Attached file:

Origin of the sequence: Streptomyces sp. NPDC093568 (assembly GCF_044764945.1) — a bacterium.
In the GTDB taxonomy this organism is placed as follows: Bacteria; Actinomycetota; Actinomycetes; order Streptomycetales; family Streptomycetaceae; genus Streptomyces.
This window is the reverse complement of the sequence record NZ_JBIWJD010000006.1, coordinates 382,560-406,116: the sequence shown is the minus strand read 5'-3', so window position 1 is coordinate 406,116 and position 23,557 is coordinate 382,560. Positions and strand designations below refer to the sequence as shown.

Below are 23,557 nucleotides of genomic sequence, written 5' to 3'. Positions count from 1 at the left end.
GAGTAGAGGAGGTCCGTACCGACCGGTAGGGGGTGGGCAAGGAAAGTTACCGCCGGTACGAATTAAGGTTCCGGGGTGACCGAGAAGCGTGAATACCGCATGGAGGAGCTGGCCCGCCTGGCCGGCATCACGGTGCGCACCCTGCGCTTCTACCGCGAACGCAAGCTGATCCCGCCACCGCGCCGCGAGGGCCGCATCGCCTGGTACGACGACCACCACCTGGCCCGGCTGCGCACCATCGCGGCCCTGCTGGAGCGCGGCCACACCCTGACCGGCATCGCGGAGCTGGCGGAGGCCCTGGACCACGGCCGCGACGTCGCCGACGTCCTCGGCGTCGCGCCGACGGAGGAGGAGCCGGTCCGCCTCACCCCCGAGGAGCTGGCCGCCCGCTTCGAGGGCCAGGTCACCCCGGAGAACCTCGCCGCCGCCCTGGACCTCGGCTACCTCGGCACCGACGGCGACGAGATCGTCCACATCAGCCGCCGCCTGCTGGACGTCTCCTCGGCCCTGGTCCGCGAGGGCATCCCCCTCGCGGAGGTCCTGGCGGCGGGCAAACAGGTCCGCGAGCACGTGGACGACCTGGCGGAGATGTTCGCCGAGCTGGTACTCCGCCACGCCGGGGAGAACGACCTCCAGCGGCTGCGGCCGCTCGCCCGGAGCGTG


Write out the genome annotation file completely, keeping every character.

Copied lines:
Origin of the sequence: Streptomyces sp. NPDC093568 (assembly GCF_044764945.1) — a bacterium.
In the GTDB taxonomy this organism is placed as follows: Bacteria; Actinomycetota; Actinomycetes; order Streptomycetales; family Streptomycetaceae; genus Streptomyces.
This window is the reverse complement of the sequence record NZ_JBIWJD010000006.1, coordinates 382,560-406,116: the sequence shown is the minus strand read 5'-3', so window position 1 is coordinate 406,116 and position 23,557 is coordinate 382,560. Positions and strand designations below refer to the sequence as shown.

Below are 23,557 nucleotides of genomic sequence, written 5' to 3'. Positions count from 1 at the left end.
GAGTAGAGGAGGTCCGTACCGACCGGTAGGGGGTGGGCAAGGAAAGTTACCGCCGGTACGAATTAAGGTTCCGGGGTGACCGAGAAGCGTGAATACCGCATGGAGGAGCTGGCCCGCCTGGCCGGCATCACGGTGCGCACCCTGCGCTTCTACCGCGAACGCAAGCTGATCCCGCCACCGCGCCGCGAGGGCCGCATCGCCTGGTACGACGACCACCACCTGGCCCGGCTGCGCACCATCGCGGCCCTGCTGGAGCGCGGCCACACCCTGACCGGCATCGCGGAGCTGGCGGAGGCCCTGGACCACGGCCGCGACGTCGCCGACGTCCTCGGCGTCGCGCCGACGGAGGAGGAGCCGGTCCGCCTCACCCCCGAGGAGCTGGCCGCCCGCTTCGAGGGCCAGGTCACCCCGGAGAACCTCGCCGCCGCCCTGGACCTCGGCTACCTCGGCACCGACGGCGACGAGATCGTCCACATCAGCCGCCGCCTGCTGGACGTCTCCTCGGCCCTGGTCCGCGAGGGCATCCCCCTCGCGGAGGTCCTGGCGGCGGGCAAACAGGTCCGCGAGCACGTGGACGACCTGGCGGAGATGTTCGCCGAGCTGGTACTCCGCCACGCCGGGGAGAACGACCTCCAGCGGCTGCGGCCGCTCGCCCGGAGCGTG